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Monday, Sept. 9, 2019

Make Sure Your Vote Really Counts


Don’t let regret guide your decision

Have you ever “regretted” your choice? Think about it.

Regret is a fundamental element of decision-making. After all, life is full of choices, and many of them are uncertain ones – the one who got away, the job you didn’t take, the money you didn’t save, the fight you wish you hadn’t had – there’s always going to be something that you’d wish you’d done differently, and, therefore, regretted.

For many, this regret can be debilitating, as they tell themselves, “I never seem to make the right decisions” or “I always choose the wrong thing for me.” For these folks, it’s as if they are always looking in the rear-view mirror at what they have left behind.

Psychologists have long wondered about the value of regret – it seems like it just makes us feel worse. But regret, on its own, is not altogether bad. In fact, it can spur us to action. It can help us make better decisions in the future. It helps explain why things happened and what we could have done differently to avoid them.

But when we are in that moment of making a decision, we all tend to believe – and sometimes even insist – that we know exactly what we’re doing. That certainly can be said when it comes to the act of voting when we ignore the “red flags,” even though our “gut” is telling us something isn’t quite right about a candidate – and despite everything looking hunky-dory on the outside.

This is more common than we may have imagined. Studies have shown about 28% of voters (on average) regret voting for whom they voted. This finding wasn’t as a result of a single study or two, or even a couple of election cycles, but from research in five different countries after 11 regional and national elections.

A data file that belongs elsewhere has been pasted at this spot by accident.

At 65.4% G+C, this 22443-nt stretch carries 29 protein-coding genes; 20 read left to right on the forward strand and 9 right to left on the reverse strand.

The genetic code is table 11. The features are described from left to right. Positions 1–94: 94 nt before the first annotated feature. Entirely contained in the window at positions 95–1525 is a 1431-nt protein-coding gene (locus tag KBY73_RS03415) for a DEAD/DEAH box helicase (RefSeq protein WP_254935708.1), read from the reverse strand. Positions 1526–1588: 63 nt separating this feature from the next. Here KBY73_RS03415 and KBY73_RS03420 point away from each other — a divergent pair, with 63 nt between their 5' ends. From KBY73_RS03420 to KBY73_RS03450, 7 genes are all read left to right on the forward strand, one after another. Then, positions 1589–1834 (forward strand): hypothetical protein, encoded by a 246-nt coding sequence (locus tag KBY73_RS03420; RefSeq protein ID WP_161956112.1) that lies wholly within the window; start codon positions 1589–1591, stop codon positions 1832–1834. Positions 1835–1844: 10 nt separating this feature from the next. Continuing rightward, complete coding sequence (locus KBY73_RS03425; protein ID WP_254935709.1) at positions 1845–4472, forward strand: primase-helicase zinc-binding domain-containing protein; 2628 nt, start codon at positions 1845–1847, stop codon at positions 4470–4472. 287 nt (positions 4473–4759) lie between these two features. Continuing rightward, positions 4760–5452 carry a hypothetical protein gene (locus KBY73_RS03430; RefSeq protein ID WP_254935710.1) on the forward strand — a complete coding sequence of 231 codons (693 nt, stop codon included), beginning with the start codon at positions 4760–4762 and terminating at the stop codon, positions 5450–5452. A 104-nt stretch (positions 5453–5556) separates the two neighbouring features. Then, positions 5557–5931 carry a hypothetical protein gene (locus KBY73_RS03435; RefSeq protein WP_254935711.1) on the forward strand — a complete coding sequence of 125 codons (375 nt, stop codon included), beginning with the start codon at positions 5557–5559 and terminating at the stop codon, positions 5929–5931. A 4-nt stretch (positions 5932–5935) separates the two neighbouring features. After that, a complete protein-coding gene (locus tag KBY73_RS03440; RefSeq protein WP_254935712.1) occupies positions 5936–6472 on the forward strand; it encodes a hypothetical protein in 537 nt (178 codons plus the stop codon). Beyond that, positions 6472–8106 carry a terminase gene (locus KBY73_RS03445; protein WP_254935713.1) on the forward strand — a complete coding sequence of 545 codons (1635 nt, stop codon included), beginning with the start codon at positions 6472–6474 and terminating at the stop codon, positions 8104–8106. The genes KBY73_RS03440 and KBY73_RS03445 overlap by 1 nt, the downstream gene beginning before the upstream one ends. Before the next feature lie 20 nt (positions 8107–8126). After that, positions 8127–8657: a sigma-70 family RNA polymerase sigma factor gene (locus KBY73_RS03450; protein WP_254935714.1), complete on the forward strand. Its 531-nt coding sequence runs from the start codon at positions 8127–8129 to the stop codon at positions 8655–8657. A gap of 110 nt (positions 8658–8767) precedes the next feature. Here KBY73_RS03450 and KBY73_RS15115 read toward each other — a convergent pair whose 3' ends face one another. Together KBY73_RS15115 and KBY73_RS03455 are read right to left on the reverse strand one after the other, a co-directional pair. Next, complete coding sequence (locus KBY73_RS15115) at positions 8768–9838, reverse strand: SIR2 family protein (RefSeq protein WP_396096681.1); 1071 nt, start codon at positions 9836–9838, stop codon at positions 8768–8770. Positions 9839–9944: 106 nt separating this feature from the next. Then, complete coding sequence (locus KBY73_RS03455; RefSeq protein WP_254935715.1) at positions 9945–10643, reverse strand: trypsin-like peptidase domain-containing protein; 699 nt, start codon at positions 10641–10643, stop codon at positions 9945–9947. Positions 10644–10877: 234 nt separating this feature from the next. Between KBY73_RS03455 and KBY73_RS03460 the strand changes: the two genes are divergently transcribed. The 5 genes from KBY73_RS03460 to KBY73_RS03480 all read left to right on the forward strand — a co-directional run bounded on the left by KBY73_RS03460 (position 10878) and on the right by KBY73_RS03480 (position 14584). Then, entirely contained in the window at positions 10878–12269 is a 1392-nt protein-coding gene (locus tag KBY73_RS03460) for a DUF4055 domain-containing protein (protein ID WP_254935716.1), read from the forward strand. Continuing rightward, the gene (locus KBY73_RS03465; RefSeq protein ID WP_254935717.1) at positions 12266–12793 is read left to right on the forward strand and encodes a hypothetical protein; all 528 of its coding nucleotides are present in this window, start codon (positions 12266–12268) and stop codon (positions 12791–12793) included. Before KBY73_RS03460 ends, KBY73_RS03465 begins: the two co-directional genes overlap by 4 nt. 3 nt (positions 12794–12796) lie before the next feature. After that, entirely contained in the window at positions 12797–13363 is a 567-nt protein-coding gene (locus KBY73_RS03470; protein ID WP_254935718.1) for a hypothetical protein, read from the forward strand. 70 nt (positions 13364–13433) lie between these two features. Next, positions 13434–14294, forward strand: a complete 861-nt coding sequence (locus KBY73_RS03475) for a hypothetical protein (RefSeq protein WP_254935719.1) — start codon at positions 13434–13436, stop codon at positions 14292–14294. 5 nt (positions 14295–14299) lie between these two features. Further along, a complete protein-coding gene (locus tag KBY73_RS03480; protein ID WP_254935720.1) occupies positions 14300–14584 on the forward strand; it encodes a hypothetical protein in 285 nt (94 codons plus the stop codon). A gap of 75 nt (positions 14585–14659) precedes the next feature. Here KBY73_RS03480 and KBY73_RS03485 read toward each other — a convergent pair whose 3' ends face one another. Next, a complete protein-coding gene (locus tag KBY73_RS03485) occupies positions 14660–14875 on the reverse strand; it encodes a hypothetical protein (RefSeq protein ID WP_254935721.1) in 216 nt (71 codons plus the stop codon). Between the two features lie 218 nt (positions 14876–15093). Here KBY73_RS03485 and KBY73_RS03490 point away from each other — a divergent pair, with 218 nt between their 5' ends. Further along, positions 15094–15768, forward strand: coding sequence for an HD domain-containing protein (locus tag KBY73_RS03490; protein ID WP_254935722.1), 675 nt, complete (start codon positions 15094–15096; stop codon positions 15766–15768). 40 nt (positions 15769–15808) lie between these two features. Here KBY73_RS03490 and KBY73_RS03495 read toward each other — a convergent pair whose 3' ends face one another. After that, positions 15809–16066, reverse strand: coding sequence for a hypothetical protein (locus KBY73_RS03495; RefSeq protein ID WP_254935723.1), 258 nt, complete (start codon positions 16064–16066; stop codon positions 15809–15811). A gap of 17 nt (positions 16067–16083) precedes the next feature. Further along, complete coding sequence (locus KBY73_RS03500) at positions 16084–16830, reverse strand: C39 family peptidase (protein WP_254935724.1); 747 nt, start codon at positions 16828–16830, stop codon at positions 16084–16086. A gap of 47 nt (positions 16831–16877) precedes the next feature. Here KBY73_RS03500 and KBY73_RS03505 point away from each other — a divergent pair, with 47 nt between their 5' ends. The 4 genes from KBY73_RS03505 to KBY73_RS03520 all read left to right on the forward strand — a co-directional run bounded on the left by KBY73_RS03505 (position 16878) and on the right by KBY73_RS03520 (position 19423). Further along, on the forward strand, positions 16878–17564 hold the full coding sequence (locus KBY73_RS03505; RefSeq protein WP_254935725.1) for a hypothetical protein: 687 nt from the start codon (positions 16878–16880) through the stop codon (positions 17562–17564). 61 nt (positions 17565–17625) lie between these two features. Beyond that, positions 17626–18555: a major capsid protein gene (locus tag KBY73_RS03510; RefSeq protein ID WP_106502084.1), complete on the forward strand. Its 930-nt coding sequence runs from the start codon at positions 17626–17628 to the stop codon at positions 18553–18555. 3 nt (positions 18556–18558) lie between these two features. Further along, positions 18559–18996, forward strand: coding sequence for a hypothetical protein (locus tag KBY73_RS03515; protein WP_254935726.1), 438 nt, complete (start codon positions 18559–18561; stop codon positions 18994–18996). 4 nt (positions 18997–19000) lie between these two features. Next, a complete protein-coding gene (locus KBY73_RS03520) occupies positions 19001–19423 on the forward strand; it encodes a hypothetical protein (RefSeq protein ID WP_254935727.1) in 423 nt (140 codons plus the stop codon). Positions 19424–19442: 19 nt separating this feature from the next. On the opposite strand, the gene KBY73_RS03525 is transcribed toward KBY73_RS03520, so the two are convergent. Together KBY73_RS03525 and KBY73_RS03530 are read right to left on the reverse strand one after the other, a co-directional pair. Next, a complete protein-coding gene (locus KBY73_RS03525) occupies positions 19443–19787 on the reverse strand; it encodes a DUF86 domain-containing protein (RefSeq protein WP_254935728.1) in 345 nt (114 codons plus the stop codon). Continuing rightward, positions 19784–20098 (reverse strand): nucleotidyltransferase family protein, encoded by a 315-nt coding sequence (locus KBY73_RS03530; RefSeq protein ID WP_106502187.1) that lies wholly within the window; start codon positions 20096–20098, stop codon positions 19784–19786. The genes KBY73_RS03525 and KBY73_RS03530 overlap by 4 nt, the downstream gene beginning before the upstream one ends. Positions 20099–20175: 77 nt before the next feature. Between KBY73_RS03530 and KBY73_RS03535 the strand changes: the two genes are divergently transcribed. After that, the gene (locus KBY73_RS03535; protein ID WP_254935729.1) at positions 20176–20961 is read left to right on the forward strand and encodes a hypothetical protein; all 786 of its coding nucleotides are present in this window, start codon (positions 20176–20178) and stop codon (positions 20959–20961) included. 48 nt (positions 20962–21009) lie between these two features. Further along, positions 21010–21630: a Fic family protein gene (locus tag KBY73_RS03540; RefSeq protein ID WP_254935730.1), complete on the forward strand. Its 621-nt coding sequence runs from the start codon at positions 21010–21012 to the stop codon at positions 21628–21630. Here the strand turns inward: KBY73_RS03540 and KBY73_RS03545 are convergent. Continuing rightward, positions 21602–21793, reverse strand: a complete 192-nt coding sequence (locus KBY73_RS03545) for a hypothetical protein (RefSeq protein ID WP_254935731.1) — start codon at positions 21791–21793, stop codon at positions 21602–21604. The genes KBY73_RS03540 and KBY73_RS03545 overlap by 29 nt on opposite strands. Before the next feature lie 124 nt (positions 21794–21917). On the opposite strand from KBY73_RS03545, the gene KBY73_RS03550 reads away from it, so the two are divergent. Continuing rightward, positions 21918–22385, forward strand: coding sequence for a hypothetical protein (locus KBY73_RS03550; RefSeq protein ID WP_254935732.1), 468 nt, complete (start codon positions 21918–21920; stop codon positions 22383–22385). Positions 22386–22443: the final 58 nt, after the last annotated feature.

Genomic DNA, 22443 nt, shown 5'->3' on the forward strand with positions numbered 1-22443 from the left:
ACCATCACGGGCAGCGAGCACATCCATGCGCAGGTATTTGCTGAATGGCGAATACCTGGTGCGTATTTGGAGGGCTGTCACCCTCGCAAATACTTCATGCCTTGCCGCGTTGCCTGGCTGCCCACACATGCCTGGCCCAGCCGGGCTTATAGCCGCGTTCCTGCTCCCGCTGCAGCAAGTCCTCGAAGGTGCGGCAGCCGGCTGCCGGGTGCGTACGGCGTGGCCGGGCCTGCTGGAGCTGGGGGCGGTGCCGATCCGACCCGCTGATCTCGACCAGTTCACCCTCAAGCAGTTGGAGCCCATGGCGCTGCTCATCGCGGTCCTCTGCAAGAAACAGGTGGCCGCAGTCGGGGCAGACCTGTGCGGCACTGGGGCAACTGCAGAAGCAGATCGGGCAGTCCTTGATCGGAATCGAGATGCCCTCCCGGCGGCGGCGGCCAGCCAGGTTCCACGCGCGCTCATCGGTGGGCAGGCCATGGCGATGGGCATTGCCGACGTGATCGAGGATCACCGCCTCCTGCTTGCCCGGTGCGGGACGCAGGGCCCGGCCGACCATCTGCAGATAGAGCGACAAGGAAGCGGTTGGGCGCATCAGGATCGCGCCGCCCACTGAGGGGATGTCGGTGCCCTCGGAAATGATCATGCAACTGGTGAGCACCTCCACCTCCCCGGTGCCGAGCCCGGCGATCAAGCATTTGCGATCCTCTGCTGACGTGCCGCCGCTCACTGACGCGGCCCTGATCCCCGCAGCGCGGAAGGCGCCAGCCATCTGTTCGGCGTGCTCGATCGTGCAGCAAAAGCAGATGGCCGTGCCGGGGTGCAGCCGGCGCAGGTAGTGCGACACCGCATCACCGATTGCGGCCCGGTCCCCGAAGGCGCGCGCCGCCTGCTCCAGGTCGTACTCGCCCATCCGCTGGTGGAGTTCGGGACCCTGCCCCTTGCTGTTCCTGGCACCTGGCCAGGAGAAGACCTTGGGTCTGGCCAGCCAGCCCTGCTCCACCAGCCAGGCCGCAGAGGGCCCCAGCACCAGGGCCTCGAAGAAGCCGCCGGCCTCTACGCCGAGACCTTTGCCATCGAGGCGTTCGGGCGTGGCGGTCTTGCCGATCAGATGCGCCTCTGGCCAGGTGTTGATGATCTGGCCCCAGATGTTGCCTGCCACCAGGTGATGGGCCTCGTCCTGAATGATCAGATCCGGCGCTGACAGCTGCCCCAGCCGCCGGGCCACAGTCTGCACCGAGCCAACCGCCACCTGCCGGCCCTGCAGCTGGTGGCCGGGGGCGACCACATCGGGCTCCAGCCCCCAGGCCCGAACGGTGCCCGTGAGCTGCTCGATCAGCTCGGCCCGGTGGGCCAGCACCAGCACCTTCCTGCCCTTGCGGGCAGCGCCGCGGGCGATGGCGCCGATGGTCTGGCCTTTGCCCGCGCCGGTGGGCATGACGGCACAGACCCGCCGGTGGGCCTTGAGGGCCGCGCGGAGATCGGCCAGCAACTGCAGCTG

This research revealed that those who experience the strongest feelings of voter regret are those who have been either misinformed, or didn’t vote their “gut” feeling, in the first place. Obviously, 28% of the electorate, regretting their vote (basically, getting it wrong) would have a significant influence on whether or not the best-qualified candidates are being elected into office.

But aren’t there an equal number of “regretful” voters for each candidate, you might ask? Wouldn’t they just cancel one another out? For example, 28% of voters for candidate “A” will regret voting for candidate “A,” and this will be offset by 28% of voters for candidate “B” who regretted voting for candidate “B.” So, isn’t it a non-issue?

No, turns out it’s a big issue. That’s because the research shows it’s the most well-funded political candidates who garner a disproportionate share of the voters who end up regretting whom they voted for, and just because they’re well-funded doesn’t mean they’re wellqualified.

So maybe this better explains why, year after year, so many well-funded, but often unqualified, unprepared and unremarkable so-called “leaders” are elected to public office.

Could it be because these betterfunded candidates literally “own” the demographic of voters that are the least informed – and that would be most likely to look past the “red flags” of a particular candidate running for office?

Perhaps. But the trouble is that none of us live on an island, and the least informed voters aren’t the only ones regretting their votes. We all end up living with the regret of the least informed among us, as our communities crumble, mired in debt, in the meantime.

You see, the 28% of voters every election cycle who regret the candidate for whom they voted is very significant – because we are only as strong as our weakest link. It’s incumbent upon all of us to study the candidates and understand what’s at stake before we regret not doing so.

As early voting begins this month, on Sept. 28, we must not reduce our most important civic duty to merely following the herd over the cliff. We’ve done that for far too long, and regrets are just about all we have to show for it.

Louis R. Avallone is a Shreveport businessman, attorney and author of “Bright Spots, Big Country, What Makes America Great.” He is also a former aide to U.S. Representative Jim McCrery and editor of The Caddo Republican. His columns have appeared regularly in The Forum since 2007. Follow him on Facebook, on Twitter @louisravallone or by e-mail at louisavallone@mac.com, and on American Ground Radio at 101.7FM and 710 AM, weeknights from 6 - 7 p.m., and streaming live on keelnews.com.


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